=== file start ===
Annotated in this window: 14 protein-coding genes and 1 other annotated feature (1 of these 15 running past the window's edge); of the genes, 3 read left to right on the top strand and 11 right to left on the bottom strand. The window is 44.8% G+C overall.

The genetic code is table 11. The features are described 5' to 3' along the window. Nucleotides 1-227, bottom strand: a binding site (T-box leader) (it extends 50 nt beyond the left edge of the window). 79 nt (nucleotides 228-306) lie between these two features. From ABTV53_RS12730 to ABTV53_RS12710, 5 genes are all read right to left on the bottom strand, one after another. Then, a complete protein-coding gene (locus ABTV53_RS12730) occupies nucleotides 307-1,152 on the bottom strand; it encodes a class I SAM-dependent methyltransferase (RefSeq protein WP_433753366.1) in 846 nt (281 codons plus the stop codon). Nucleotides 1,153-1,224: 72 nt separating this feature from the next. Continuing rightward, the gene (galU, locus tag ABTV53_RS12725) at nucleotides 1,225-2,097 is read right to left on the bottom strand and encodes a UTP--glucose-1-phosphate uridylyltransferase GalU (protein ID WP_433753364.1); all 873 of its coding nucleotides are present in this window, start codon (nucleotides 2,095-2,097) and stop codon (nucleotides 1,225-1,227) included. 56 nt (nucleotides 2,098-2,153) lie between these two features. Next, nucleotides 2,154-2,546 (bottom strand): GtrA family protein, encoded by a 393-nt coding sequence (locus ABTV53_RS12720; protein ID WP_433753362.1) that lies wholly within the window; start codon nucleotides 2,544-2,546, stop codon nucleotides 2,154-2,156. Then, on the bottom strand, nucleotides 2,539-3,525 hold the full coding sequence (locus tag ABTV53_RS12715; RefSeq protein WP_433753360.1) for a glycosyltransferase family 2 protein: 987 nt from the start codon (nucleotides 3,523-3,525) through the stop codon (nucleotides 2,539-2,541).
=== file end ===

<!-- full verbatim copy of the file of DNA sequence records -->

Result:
Annotated in this window: 14 protein-coding genes and 1 other annotated feature (1 of these 15 running past the window's edge); of the genes, 3 read left to right on the top strand and 11 right to left on the bottom strand. The window is 44.8% G+C overall.

The genetic code is table 11. The features are described 5' to 3' along the window. Nucleotides 1-227, bottom strand: a binding site (T-box leader) (it extends 50 nt beyond the left edge of the window). 79 nt (nucleotides 228-306) lie between these two features. From ABTV53_RS12730 to ABTV53_RS12710, 5 genes are all read right to left on the bottom strand, one after another. Then, a complete protein-coding gene (locus ABTV53_RS12730) occupies nucleotides 307-1,152 on the bottom strand; it encodes a class I SAM-dependent methyltransferase (RefSeq protein WP_433753366.1) in 846 nt (281 codons plus the stop codon). Nucleotides 1,153-1,224: 72 nt separating this feature from the next. Continuing rightward, the gene (galU, locus tag ABTV53_RS12725) at nucleotides 1,225-2,097 is read right to left on the bottom strand and encodes a UTP--glucose-1-phosphate uridylyltransferase GalU (protein ID WP_433753364.1); all 873 of its coding nucleotides are present in this window, start codon (nucleotides 2,095-2,097) and stop codon (nucleotides 1,225-1,227) included. 56 nt (nucleotides 2,098-2,153) lie between these two features. Next, nucleotides 2,154-2,546 (bottom strand): GtrA family protein, encoded by a 393-nt coding sequence (locus ABTV53_RS12720; protein ID WP_433753362.1) that lies wholly within the window; start codon nucleotides 2,544-2,546, stop codon nucleotides 2,154-2,156. Then, on the bottom strand, nucleotides 2,539-3,525 hold the full coding sequence (locus tag ABTV53_RS12715; RefSeq protein WP_433753360.1) for a glycosyltransferase family 2 protein: 987 nt from the start codon (nucleotides 3,523-3,525) through the stop codon (nucleotides 2,539-2,541).